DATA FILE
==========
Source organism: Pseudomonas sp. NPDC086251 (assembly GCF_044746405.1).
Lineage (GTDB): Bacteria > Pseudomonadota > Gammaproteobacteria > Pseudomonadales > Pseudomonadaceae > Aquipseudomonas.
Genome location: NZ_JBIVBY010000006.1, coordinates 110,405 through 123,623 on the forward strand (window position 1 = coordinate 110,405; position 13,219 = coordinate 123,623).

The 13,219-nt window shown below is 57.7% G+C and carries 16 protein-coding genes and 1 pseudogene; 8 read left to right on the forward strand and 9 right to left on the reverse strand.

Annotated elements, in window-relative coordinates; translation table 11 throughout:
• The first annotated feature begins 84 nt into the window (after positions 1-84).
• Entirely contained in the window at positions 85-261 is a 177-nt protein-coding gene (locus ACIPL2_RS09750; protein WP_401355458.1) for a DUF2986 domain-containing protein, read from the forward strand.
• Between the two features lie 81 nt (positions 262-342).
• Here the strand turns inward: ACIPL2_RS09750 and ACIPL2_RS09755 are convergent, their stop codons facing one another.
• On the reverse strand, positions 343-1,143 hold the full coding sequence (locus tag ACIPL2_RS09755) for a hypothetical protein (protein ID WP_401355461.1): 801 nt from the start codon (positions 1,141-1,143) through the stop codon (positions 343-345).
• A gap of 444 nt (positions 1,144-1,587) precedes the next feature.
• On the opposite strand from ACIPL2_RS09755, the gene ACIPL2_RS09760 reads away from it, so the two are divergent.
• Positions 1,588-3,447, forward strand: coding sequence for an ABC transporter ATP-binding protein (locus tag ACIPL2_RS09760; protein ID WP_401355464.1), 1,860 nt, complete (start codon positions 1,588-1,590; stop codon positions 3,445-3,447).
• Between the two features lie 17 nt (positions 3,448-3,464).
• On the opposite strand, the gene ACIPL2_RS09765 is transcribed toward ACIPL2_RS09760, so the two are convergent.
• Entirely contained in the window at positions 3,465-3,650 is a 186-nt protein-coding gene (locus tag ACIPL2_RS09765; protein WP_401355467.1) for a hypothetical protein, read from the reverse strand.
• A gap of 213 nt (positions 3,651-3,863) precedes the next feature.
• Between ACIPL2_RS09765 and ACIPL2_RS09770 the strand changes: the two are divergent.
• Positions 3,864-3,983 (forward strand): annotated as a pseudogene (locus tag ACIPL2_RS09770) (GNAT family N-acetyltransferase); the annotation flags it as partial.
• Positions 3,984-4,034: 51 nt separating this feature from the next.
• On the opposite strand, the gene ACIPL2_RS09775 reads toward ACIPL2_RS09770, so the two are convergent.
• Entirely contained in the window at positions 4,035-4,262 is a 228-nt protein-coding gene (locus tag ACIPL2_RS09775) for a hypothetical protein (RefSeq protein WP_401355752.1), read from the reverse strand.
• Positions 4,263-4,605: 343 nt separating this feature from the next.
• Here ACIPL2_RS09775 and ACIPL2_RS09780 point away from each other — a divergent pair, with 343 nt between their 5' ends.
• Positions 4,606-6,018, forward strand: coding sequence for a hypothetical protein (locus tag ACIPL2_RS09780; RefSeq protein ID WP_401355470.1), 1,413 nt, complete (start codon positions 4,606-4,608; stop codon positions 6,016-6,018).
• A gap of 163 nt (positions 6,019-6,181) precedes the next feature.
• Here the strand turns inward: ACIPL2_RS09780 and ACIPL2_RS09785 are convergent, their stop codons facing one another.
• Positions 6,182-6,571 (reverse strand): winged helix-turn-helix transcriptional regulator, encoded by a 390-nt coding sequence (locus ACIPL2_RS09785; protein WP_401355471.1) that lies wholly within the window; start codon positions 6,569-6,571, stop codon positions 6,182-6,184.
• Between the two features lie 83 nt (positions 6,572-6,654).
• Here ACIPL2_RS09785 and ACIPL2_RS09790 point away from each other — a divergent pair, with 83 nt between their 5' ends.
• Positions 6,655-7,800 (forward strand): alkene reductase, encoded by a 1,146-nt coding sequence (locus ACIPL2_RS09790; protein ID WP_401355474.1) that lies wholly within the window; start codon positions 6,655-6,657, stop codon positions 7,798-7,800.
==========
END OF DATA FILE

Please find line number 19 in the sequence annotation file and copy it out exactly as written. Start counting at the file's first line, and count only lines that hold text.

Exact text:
• Positions 3,864-3,983 (forward strand): annotated as a pseudogene (locus tag ACIPL2_RS09770) (GNAT family N-acetyltransferase); the annotation flags it as partial.